For Such a Time as This: A Situational Model of Leadership -- By: William D. Dobbs
ATJ 33 (2001) p. 33
For Such a Time as This:
A Situational Model of Leadership
William Dobbs (M.Div.Garrett Evangelical Theological Seminary) is pastor of First United Methodist Church, Holland, MI, and a D.Min. student at ATS.
Leadership is the challenge of the hour. Leadership in the church in the 21st century demands responsiveness to change. Situations change. Ministry opportunities change. Persons who would provide leadership in the context of change can benefit greatly from knowledge of how other leaders have dealt with change. For those of us in the religious community, we often begin with biblical leaders and then look to more contemporary models. The current model of choice seems to be Servant leadership, but I believe there are other models that are equally valid. I propose to reflect on the leadership of Moses as a different model of leadership. We will examine other biblical examples to see how they relate to the model and then discuss this model in light of current leadership theory.
Moses as the Archetype
The first thing we discover as we read the book of Exodus is that there is a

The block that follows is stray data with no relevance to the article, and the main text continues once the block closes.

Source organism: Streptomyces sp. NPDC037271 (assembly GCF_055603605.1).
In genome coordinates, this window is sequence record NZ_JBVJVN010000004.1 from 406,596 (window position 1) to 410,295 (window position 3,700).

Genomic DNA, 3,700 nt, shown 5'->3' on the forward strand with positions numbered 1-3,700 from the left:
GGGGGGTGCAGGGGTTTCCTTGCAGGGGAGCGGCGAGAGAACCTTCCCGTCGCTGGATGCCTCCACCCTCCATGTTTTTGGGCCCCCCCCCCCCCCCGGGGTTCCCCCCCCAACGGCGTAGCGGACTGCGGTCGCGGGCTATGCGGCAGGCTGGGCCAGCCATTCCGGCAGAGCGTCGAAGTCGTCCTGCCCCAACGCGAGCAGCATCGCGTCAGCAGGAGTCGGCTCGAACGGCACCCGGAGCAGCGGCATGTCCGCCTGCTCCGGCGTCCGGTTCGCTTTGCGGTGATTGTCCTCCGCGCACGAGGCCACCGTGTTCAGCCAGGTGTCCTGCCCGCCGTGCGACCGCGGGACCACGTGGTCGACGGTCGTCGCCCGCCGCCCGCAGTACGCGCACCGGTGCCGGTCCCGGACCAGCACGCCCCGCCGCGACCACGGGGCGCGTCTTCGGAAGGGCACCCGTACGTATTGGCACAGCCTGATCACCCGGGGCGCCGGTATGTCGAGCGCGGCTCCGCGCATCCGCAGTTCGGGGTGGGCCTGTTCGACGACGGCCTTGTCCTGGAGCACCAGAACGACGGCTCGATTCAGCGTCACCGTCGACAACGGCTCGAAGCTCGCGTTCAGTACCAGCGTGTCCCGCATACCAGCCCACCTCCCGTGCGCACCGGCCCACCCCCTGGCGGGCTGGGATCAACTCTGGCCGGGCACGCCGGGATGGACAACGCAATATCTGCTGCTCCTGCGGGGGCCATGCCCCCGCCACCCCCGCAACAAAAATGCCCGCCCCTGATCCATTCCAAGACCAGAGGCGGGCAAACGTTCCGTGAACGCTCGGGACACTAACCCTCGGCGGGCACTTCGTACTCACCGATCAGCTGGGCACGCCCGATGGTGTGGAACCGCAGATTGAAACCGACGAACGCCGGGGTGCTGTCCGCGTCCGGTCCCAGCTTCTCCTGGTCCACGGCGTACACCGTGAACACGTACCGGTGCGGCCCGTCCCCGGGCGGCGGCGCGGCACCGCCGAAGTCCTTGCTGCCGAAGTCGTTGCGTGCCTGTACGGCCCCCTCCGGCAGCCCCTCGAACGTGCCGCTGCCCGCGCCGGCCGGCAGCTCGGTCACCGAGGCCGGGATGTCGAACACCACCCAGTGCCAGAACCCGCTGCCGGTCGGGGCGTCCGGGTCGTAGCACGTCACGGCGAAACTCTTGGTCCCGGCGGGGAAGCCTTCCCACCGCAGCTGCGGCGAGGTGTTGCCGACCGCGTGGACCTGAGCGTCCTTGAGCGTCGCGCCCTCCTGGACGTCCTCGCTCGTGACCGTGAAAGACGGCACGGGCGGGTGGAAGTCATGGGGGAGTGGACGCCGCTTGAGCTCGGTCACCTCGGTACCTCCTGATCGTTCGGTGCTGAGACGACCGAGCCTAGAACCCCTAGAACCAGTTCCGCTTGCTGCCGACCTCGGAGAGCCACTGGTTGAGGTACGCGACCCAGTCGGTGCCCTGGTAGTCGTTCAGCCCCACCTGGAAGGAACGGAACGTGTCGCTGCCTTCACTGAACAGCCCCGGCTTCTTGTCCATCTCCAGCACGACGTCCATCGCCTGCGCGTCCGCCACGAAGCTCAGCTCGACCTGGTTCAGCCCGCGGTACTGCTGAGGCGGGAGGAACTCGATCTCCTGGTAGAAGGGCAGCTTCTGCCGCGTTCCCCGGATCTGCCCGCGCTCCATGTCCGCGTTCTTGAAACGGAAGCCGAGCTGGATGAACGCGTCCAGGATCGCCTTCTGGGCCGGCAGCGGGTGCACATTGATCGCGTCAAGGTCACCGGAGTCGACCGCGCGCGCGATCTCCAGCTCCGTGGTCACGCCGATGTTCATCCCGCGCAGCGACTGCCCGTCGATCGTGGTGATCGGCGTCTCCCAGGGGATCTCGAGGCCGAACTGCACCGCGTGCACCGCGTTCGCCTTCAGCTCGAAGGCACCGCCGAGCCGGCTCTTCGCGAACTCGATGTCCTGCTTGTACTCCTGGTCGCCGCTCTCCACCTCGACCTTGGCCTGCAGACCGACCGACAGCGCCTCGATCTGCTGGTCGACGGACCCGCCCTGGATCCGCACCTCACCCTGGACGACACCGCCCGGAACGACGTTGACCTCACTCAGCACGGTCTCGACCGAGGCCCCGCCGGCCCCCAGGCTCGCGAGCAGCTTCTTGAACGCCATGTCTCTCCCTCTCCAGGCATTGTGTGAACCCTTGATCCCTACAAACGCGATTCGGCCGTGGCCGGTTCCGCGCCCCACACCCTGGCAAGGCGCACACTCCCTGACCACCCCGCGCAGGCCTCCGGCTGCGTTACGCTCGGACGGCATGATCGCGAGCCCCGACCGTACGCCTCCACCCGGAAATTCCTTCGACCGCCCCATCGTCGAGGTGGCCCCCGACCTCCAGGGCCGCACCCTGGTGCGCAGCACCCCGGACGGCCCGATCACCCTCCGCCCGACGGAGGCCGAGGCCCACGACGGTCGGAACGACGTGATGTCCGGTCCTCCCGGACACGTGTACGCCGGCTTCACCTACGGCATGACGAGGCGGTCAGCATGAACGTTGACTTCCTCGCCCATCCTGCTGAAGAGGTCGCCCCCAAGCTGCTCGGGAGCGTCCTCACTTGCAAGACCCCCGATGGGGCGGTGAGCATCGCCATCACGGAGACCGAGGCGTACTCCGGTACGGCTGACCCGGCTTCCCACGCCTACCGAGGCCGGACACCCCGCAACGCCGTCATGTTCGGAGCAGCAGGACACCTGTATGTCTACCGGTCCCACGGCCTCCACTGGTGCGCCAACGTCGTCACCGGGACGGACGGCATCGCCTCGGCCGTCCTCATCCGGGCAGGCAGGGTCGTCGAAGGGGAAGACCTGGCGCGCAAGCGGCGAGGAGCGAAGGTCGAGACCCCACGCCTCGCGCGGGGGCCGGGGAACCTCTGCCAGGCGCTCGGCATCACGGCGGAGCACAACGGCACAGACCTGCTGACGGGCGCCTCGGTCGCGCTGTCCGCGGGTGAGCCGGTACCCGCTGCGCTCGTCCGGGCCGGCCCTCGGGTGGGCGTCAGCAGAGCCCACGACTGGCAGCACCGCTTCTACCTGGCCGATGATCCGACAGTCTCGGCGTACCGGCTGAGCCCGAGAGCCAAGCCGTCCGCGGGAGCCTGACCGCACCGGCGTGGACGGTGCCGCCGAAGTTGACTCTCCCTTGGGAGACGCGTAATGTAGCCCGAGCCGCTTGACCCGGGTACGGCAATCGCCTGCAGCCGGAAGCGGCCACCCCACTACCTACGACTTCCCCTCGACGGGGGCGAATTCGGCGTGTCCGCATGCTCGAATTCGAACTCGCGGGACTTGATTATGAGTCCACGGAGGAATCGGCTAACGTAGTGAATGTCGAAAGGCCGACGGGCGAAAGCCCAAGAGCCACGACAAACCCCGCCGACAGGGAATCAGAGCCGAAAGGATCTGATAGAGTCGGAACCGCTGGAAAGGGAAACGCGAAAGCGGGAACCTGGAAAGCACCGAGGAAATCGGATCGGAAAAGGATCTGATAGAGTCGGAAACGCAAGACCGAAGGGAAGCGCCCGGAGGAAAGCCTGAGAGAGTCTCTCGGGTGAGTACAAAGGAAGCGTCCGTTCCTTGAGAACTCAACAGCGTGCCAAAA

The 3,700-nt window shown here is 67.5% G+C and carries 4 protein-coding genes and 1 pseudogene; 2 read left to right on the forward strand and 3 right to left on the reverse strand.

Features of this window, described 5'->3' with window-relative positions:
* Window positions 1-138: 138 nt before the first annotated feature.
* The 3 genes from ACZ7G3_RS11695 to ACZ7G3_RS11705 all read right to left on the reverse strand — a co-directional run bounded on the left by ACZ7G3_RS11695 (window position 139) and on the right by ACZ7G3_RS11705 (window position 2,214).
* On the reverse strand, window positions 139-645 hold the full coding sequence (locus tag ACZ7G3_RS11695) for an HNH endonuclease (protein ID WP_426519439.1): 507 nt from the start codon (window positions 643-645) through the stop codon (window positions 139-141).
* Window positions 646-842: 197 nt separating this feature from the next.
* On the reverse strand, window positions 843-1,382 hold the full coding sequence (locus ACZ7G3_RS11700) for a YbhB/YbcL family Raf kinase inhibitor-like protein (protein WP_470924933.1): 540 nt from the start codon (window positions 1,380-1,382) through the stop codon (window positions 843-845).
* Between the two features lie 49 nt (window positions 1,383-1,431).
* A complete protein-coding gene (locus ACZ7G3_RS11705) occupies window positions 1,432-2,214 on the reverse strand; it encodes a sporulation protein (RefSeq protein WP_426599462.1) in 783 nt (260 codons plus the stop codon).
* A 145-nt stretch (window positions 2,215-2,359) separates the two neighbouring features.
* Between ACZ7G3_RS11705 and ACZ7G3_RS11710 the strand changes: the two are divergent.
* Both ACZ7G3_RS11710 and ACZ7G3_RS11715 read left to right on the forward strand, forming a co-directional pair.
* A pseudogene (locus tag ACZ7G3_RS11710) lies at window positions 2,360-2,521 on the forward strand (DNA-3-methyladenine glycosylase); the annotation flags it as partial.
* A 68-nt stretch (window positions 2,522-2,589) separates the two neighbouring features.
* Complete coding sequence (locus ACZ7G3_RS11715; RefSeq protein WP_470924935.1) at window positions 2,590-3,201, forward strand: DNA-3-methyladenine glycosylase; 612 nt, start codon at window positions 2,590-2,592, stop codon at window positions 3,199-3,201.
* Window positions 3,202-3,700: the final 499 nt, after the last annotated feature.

- cry for deliverance
Even as the Israelites were crying for deliverance, God took notice of their plight and began to prepare a leader for them. From Moses’ birth, God was preparing him for the task of leadership that lay ahead. The infancy narrative and the early career of Moses all contribute to making Moses the kind of person who could speak to Pharaoh and survive the wilderness for 40 years. This is not to suggest that God’s power and presence did not play an integral part in Moses’ ministry post “burning-bush.” It is meant to state that
- God’s gift of life experiences
All of which brings us to the call of Moses and three more criteria for a Situational leader. We begin with
- the Divine-human encounter.
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